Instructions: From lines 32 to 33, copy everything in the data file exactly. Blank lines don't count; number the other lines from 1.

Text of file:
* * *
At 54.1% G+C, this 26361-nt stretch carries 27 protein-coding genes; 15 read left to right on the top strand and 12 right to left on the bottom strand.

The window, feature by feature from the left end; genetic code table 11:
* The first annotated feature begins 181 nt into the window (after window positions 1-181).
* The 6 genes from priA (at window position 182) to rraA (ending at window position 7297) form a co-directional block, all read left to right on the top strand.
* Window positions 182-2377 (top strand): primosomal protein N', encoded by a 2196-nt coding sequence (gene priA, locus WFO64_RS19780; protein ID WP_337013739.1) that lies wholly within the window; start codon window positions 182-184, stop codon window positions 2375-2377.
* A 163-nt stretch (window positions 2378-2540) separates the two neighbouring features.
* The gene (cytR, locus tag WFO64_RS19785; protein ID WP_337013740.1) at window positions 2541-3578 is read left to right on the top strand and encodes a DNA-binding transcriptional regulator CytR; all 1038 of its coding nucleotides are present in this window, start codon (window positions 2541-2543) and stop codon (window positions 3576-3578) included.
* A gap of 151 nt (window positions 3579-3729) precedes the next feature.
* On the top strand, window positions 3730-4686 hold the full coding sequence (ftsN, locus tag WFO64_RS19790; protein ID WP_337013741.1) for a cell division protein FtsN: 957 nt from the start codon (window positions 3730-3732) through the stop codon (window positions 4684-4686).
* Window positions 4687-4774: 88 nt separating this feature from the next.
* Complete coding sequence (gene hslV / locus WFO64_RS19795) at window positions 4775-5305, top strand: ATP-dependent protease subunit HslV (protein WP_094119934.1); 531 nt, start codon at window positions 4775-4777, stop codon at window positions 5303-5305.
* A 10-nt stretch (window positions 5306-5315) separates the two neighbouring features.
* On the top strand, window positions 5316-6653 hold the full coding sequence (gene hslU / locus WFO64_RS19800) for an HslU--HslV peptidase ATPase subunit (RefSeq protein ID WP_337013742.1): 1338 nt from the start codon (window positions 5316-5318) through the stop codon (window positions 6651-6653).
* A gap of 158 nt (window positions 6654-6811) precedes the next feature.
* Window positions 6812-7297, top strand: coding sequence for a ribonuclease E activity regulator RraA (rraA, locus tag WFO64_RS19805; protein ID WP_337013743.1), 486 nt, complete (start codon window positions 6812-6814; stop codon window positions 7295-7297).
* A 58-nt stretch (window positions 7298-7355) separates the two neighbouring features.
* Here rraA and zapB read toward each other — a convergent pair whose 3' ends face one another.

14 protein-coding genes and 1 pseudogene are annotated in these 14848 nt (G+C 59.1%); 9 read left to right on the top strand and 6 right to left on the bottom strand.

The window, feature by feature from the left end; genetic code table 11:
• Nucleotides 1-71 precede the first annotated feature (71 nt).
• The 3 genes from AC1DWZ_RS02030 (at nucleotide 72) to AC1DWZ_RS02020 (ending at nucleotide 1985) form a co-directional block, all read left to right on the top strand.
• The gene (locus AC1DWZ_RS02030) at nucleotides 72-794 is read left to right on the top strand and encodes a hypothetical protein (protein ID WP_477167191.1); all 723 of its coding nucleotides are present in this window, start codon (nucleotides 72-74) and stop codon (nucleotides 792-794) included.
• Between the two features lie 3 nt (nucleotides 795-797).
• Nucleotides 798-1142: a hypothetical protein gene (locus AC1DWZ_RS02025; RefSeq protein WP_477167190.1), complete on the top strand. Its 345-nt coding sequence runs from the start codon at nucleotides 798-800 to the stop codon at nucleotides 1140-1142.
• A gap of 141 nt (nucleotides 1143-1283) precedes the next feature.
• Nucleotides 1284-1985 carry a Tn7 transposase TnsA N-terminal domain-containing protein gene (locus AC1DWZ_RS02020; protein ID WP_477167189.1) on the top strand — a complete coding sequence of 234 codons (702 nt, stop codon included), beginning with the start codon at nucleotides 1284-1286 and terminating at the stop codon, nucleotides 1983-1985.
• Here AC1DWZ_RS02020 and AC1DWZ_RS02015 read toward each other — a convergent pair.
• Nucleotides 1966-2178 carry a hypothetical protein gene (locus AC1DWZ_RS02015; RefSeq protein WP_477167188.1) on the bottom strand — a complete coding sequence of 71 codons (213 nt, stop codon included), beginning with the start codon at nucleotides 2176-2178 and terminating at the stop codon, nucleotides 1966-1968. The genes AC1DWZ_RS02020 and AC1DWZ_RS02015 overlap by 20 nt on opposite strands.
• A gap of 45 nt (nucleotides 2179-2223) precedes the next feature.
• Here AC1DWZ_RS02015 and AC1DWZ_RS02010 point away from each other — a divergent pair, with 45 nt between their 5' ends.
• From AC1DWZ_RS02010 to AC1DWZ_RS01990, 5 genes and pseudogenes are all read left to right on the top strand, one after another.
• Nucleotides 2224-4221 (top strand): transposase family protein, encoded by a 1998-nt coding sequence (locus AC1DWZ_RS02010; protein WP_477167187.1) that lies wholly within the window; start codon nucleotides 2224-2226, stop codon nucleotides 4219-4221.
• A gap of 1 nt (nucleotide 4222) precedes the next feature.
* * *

• Nucleotides 2224-4221 (top strand): transposase family protein, encoded by a 1998-nt coding sequence (locus AC1DWZ_RS02010; protein WP_477167187.1) that lies wholly within the window; start codon nucleotides 2224-2226, stop codon nucleotides 4219-4221.
• A gap of 1 nt (nucleotide 4222) precedes the next feature.